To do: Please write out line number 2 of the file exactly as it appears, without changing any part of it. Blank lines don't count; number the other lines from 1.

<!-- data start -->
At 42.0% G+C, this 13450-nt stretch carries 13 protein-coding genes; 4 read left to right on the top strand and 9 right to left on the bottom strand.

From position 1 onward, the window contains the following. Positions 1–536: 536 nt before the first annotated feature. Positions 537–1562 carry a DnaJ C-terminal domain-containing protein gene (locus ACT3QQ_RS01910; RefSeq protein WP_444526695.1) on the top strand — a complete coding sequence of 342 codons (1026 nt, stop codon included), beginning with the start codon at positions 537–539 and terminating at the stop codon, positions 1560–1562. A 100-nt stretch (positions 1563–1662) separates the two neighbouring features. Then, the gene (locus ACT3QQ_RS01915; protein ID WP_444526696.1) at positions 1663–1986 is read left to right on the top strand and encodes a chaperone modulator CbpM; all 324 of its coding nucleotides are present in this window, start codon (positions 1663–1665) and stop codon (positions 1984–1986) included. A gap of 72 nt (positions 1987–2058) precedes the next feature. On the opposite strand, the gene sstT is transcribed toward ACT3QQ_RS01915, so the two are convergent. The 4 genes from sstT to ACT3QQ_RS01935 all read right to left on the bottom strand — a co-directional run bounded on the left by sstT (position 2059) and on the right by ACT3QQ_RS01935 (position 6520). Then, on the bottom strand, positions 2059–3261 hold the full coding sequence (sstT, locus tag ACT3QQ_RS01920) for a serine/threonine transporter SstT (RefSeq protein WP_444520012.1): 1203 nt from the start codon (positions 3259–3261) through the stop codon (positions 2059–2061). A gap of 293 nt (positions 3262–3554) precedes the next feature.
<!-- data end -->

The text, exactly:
From position 1 onward, the window contains the following. Positions 1–536: 536 nt before the first annotated feature. Positions 537–1562 carry a DnaJ C-terminal domain-containing protein gene (locus ACT3QQ_RS01910; RefSeq protein WP_444526695.1) on the top strand — a complete coding sequence of 342 codons (1026 nt, stop codon included), beginning with the start codon at positions 537–539 and terminating at the stop codon, positions 1560–1562. A 100-nt stretch (positions 1563–1662) separates the two neighbouring features. Then, the gene (locus ACT3QQ_RS01915; protein ID WP_444526696.1) at positions 1663–1986 is read left to right on the top strand and encodes a chaperone modulator CbpM; all 324 of its coding nucleotides are present in this window, start codon (positions 1663–1665) and stop codon (positions 1984–1986) included. A gap of 72 nt (positions 1987–2058) precedes the next feature. On the opposite strand, the gene sstT is transcribed toward ACT3QQ_RS01915, so the two are convergent. The 4 genes from sstT to ACT3QQ_RS01935 all read right to left on the bottom strand — a co-directional run bounded on the left by sstT (position 2059) and on the right by ACT3QQ_RS01935 (position 6520). Then, on the bottom strand, positions 2059–3261 hold the full coding sequence (sstT, locus tag ACT3QQ_RS01920) for a serine/threonine transporter SstT (RefSeq protein WP_444520012.1): 1203 nt from the start codon (positions 3259–3261) through the stop codon (positions 2059–2061). A gap of 293 nt (positions 3262–3554) precedes the next feature.